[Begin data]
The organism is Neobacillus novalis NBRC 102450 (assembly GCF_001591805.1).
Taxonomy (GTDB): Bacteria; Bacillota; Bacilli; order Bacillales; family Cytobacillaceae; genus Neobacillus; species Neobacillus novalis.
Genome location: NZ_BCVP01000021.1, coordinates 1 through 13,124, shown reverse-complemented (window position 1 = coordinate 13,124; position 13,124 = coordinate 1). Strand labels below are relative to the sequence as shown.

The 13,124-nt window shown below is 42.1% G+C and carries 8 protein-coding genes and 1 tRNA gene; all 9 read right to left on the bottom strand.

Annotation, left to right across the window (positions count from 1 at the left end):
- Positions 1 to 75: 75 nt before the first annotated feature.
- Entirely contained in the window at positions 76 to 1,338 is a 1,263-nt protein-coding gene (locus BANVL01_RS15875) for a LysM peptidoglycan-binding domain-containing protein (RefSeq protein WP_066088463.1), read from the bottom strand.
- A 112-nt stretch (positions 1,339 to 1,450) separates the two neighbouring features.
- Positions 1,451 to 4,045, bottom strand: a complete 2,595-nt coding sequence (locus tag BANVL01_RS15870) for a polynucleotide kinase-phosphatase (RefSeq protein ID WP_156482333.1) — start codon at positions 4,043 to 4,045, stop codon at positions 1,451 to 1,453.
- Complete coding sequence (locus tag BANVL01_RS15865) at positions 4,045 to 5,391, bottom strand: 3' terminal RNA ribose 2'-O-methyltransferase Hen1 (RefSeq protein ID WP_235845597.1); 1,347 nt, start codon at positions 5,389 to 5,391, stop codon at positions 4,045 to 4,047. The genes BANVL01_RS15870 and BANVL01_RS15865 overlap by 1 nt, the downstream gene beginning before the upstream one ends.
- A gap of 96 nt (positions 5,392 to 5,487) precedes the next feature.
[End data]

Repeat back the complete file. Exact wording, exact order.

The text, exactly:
The organism is Neobacillus novalis NBRC 102450 (assembly GCF_001591805.1).
Taxonomy (GTDB): Bacteria; Bacillota; Bacilli; order Bacillales; family Cytobacillaceae; genus Neobacillus; species Neobacillus novalis.
Genome location: NZ_BCVP01000021.1, coordinates 1 through 13,124, shown reverse-complemented (window position 1 = coordinate 13,124; position 13,124 = coordinate 1). Strand labels below are relative to the sequence as shown.

The 13,124-nt window shown below is 42.1% G+C and carries 8 protein-coding genes and 1 tRNA gene; all 9 read right to left on the bottom strand.

Annotation, left to right across the window (positions count from 1 at the left end):
- Positions 1 to 75: 75 nt before the first annotated feature.
- Entirely contained in the window at positions 76 to 1,338 is a 1,263-nt protein-coding gene (locus BANVL01_RS15875) for a LysM peptidoglycan-binding domain-containing protein (RefSeq protein WP_066088463.1), read from the bottom strand.
- A 112-nt stretch (positions 1,339 to 1,450) separates the two neighbouring features.
- Positions 1,451 to 4,045, bottom strand: a complete 2,595-nt coding sequence (locus tag BANVL01_RS15870) for a polynucleotide kinase-phosphatase (RefSeq protein ID WP_156482333.1) — start codon at positions 4,043 to 4,045, stop codon at positions 1,451 to 1,453.
- Complete coding sequence (locus tag BANVL01_RS15865) at positions 4,045 to 5,391, bottom strand: 3' terminal RNA ribose 2'-O-methyltransferase Hen1 (RefSeq protein ID WP_235845597.1); 1,347 nt, start codon at positions 5,389 to 5,391, stop codon at positions 4,045 to 4,047. The genes BANVL01_RS15870 and BANVL01_RS15865 overlap by 1 nt, the downstream gene beginning before the upstream one ends.
- A gap of 96 nt (positions 5,392 to 5,487) precedes the next feature.